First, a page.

Billy—a smart and handsome 30-something young man—and I cozied up over a delightful glass of a California red blend wine in a noisy, hip, artisan Sonoma restaurant on a recent Friday night. We wanted to get to know each other better. His wit is as sharp as his beautiful eyes. Well, I’ve always been a sucker for a good-looking man with gorgeous eyes, and we were the perfect pair.
Worry not. This is not a tale of how an aging 60-something grandmother seduced a younger man. It’s a tale of contrasts and dismay.
Our waitperson poured another bit of wine into our glasses. Billy put his arm around me and asked, “Did you always know that John was gay?” His question was a bit off-putting in that John and Billy are betrothed, with a gala wedding planned this year. I’ve known John since his high school graduation, and this particular occasion celebrated his 40th birthday.
I collected my thoughts and words while I grasped the long glass stem of my wine-filled goblet and spun it about to inject some air and rouse the wine’s fragrance.
“You know, I never thought of John as gay or not gay,” I said. “It never mattered then, and it surely doesn’t matter now.”
“Really?” Billy replied.
“Really,” I returned, and then brought the wine to my lips and enjoyed the art of a fine red blend.
Concurrent to gathering my thoughts on this matter, red-hot exchanges charged the Internet about Arizona’s Legislature that passed a bill “that would allow business owners, as long as they assert their religious beliefs, to deny service to gay and lesbian customers,” according to a CNN report. Arizona’s law trails the failed Kansas anti-gay law HB 2453—again, allowing those with religious beliefs to refuse service to same-sex couples—all based on religious freedom.
“Somehow, Billy, I missed the anti-gay calling. I worry if you are a good human. Do you love and treat our planet like you would your child? Do you treat other humans with compassion and respect? Are you kind? Do you give back? These are the issues I find important as opposed to one’s attraction to their same sex.”
The boisterous restaurant cut short my preach about this current wave of “my righteousness trumps your heart and soul’s purpose.” But I wanted to add that I find it rather silly that this gay-hate business is cloaked in religiosity at the exact same time that other religious leaders welcome all loving couples to their places of worship.
There are bigger issues on the world table right now. To question or worry about another’s loving attraction to another consenting adult is laughable in the face of the assault and rape of women across most nations, the starvation of children from warring clans and greedy national leaders, extreme poverty with no way out, blatant human rights abuses, and a degrading environment.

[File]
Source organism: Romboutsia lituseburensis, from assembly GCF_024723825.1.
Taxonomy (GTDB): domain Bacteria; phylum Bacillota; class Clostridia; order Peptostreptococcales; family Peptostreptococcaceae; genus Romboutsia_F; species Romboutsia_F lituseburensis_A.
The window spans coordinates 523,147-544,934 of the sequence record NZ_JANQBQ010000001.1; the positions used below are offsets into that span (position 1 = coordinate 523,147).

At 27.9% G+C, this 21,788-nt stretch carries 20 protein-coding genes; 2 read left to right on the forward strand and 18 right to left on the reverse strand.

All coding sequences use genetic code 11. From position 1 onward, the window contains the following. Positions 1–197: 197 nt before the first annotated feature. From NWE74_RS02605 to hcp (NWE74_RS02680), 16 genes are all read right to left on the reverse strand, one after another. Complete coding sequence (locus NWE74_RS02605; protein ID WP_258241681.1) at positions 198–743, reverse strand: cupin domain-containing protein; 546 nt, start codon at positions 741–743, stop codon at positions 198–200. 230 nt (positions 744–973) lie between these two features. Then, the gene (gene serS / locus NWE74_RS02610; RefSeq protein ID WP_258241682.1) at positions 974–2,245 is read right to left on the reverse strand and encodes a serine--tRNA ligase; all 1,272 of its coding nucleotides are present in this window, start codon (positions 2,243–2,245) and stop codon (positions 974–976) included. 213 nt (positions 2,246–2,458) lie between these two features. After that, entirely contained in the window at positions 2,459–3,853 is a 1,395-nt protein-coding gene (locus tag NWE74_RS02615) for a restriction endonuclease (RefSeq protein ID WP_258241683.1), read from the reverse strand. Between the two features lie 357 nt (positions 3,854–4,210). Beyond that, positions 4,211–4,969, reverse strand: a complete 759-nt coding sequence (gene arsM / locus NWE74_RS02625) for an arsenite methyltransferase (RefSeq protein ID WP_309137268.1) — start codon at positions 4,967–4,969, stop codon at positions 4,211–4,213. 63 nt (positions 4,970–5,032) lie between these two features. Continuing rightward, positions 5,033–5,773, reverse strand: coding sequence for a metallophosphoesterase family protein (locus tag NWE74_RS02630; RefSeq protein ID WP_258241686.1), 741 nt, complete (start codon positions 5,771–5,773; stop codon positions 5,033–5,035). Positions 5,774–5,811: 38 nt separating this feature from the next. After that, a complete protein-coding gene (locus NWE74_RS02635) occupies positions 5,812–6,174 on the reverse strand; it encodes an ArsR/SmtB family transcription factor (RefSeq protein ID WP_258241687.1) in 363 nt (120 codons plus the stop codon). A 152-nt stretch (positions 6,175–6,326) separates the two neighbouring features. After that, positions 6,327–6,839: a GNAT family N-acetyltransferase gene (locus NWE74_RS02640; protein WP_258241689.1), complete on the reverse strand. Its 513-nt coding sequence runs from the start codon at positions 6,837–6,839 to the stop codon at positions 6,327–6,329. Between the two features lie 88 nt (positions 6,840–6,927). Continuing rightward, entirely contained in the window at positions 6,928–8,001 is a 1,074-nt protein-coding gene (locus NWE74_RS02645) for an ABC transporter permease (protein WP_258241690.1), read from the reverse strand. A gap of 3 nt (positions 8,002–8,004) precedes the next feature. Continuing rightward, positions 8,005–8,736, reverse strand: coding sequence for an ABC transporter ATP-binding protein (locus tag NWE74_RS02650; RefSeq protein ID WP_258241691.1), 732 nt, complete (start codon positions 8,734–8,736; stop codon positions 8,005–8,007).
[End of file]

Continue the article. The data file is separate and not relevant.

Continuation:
With this feverish far-right movement of denial of just about anything that is real, will history get another rewrite when the gay-hate folks discover that Alexander the Great, Socrates, Pope Julius III, Richard the Lionheart, Michelangelo, Leonardo da Vinci, Francis Bacon, and J. Edgar Hoover took on male lovers? Will works by respected poets, musicians, writers, and actors who were LGBT—like Walt Whitman, Leonard Bernstein, Tchaikovsky, Willa Cather, Gertrude Stein, Charles Laughton, and James Dean—be banned because it impinges upon one’s “religious freedom?”
Homosexuality follows human history. I can’t change that. You can’t change that. And LGBT folks can’t change that. Do we enter this lifetime with attraction to opposite or same gender by DNA? By karma? By conflation?
It doesn’t matter.
As for people in business, I can’t fathom a reason to turn down money from any customer—this from my 20 years as a retail business owner. I remember one man who stamped on every single dollar he spent and on his checks: “This money is from a gay man.” He repeated his message-money a thousand times in my business.
So, no I don’t care that Billy and John are gay. I am glad that each of these fine men understands who they are. I am glad that they have found love and a promise to life-commitment—because that is something that eludes so many, regardless of gender identity.
Should this offend one, perhaps one should dig deeper into one’s heart and ask what harm a LGBT person brings to one and one’s business. Look beyond the sex. Look into that person’s eyes for the truth in that person’s heart. Billy and John both have amazing eyes.
Charmaine Coimbra lives in Cambria. Send comments to the executive editor at firstname.lastname@example.org.